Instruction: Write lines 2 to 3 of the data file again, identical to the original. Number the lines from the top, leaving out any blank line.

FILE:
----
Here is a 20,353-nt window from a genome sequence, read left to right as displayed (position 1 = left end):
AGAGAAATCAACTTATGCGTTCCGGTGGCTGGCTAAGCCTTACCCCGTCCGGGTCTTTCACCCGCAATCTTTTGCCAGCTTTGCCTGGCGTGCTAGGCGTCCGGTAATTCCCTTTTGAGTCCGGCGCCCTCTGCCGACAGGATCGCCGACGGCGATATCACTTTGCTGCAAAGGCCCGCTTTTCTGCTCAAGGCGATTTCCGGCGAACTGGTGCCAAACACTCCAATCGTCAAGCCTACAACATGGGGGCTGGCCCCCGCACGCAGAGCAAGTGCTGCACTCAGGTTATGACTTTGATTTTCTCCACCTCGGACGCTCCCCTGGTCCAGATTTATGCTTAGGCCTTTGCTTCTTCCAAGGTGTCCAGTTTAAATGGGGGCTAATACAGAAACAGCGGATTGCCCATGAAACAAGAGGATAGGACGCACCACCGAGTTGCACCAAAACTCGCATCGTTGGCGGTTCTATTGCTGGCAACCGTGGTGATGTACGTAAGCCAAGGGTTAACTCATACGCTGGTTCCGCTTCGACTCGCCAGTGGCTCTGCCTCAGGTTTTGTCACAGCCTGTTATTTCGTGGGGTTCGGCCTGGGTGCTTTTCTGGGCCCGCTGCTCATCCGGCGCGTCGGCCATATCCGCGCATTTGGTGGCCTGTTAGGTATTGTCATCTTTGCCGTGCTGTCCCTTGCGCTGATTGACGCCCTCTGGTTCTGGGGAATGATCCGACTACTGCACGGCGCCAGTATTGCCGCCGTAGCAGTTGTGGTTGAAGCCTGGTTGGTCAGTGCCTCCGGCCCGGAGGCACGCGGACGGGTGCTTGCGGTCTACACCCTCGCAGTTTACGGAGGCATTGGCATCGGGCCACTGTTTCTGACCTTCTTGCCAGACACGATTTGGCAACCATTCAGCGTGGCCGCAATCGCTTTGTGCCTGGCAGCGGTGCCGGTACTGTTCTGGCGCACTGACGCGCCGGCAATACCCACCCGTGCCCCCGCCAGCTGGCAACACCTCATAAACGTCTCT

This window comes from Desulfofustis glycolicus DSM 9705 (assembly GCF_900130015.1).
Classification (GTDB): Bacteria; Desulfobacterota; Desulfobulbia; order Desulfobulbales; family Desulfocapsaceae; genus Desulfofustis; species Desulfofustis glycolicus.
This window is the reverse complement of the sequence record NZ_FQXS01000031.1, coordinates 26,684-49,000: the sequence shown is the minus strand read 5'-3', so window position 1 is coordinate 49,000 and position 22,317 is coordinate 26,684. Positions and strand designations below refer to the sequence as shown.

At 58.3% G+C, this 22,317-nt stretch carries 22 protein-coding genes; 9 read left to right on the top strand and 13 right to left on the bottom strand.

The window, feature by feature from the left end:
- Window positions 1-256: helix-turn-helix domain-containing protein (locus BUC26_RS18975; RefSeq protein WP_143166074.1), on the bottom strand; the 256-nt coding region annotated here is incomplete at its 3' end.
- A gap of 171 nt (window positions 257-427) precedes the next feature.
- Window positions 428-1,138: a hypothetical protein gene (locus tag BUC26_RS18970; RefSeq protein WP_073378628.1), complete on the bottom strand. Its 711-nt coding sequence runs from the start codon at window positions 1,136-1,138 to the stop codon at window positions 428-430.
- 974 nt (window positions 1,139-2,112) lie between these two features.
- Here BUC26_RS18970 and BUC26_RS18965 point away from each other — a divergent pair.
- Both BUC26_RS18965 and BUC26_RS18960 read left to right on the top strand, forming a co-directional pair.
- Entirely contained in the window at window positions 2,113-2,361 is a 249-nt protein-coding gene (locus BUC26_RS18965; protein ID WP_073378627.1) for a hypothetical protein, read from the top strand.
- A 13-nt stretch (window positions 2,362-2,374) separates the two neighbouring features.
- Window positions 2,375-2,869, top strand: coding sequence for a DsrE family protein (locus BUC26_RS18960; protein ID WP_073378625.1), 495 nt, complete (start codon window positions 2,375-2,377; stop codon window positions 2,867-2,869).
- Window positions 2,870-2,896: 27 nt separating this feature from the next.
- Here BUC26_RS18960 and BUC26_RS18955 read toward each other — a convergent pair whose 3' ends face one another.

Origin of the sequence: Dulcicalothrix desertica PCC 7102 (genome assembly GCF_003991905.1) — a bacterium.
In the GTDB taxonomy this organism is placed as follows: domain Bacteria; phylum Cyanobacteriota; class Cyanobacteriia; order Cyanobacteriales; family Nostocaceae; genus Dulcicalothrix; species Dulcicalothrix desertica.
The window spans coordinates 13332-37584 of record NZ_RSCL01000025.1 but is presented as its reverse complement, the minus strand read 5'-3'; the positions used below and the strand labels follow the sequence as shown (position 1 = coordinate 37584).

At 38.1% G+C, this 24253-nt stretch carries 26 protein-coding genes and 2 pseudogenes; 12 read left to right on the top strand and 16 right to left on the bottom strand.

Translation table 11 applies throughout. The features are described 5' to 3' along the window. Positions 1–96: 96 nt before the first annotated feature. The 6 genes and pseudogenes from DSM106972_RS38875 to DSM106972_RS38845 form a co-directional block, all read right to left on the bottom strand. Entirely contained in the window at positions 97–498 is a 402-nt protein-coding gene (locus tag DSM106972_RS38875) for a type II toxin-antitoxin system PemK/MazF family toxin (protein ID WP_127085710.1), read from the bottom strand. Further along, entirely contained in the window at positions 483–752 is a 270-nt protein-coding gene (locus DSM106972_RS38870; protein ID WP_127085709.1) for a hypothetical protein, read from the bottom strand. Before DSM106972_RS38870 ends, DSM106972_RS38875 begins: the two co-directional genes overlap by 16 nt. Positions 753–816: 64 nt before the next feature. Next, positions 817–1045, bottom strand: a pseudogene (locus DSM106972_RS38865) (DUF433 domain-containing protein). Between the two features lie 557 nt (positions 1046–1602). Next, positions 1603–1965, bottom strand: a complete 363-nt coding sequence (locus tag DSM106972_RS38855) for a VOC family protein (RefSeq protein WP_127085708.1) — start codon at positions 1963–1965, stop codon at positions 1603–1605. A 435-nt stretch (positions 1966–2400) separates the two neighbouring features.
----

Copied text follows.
AGAGAAATCAACTTATGCGTTCCGGTGGCTGGCTAAGCCTTACCCCGTCCGGGTCTTTCACCCGCAATCTTTTGCCAGCTTTGCCTGGCGTGCTAGGCGTCCGGTAATTCCCTTTTGAGTCCGGCGCCCTCTGCCGACAGGATCGCCGACGGCGATATCACTTTGCTGCAAAGGCCCGCTTTTCTGCTCAAGGCGATTTCCGGCGAACTGGTGCCAAACACTCCAATCGTCAAGCCTACAACATGGGGGCTGGCCCCCGCACGCAGAGCAAGTGCTGCACTCAGGTTATGACTTTGATTTTCTCCACCTCGGACGCTCCCCTGGTCCAGATTTATGCTTAGGCCTTTGCTTCTTCCAAGGTGTCCAGTTTAAATGGGGGCTAATACAGAAACAGCGGATTGCCCATGAAACAAGAGGATAGGACGCACCACCGAGTTGCACCAAAACTCGCATCGTTGGCGGTTCTATTGCTGGCAACCGTGGTGATGTACGTAAGCCAAGGGTTAACTCATACGCTGGTTCCGCTTCGACTCGCCAGTGGCTCTGCCTCAGGTTTTGTCACAGCCTGTTATTTCGTGGGGTTCGGCCTGGGTGCTTTTCTGGGCCCGCTGCTCATCCGGCGCGTCGGCCATATCCGCGCATTTGGTGGCCTGTTAGGTATTGTCATCTTTGCCGTGCTGTCCCTTGCGCTGATTGACGCCCTCTGGTTCTGGGGAATGATCCGACTACTGCACGGCGCCAGTATTGCCGCCGTAGCAGTTGTGGTTGAAGCCTGGTTGGTCAGTGCCTCCGGCCCGGAGGCACGCGGACGGGTGCTTGCGGTCTACACCCTCGCAGTTTACGGAGGCATTGGCATCGGGCCACTGTTTCTGACCTTCTTGCCAGACACGATTTGGCAACCATTCAGCGTGGCCGCAATCGCTTTGTGCCTGGCAGCGGTGCCGGTACTGTTCTGGCGCACTGACGCGCCGGCAATACCCACCCGTGCCCCCGCCAGCTGGCAACACCTCATAAACGTCTCT

This window comes from Desulfofustis glycolicus DSM 9705 (assembly GCF_900130015.1).